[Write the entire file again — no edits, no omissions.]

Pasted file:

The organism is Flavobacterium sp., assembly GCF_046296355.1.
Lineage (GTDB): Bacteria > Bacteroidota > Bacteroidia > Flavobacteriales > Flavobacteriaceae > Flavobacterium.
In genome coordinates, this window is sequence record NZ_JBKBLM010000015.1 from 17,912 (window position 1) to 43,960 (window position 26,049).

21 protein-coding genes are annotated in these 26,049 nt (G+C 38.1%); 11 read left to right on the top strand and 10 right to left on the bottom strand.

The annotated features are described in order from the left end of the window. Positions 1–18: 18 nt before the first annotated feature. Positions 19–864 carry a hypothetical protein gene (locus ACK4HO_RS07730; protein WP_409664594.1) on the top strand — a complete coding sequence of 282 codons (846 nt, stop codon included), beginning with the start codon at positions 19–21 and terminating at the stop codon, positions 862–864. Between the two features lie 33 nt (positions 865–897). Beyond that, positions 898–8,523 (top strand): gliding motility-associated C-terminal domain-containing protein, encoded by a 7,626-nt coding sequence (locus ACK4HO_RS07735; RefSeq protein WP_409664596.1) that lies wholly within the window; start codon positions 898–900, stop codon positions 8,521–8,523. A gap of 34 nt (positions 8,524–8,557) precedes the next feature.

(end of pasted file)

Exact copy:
The organism is Flavobacterium sp., assembly GCF_046296355.1.
Lineage (GTDB): Bacteria > Bacteroidota > Bacteroidia > Flavobacteriales > Flavobacteriaceae > Flavobacterium.
In genome coordinates, this window is sequence record NZ_JBKBLM010000015.1 from 17,912 (window position 1) to 43,960 (window position 26,049).

21 protein-coding genes are annotated in these 26,049 nt (G+C 38.1%); 11 read left to right on the top strand and 10 right to left on the bottom strand.

The annotated features are described in order from the left end of the window. Positions 1–18: 18 nt before the first annotated feature. Positions 19–864 carry a hypothetical protein gene (locus ACK4HO_RS07730; protein WP_409664594.1) on the top strand — a complete coding sequence of 282 codons (846 nt, stop codon included), beginning with the start codon at positions 19–21 and terminating at the stop codon, positions 862–864. Between the two features lie 33 nt (positions 865–897). Beyond that, positions 898–8,523 (top strand): gliding motility-associated C-terminal domain-containing protein, encoded by a 7,626-nt coding sequence (locus ACK4HO_RS07735; RefSeq protein WP_409664596.1) that lies wholly within the window; start codon positions 898–900, stop codon positions 8,521–8,523. A gap of 34 nt (positions 8,524–8,557) precedes the next feature.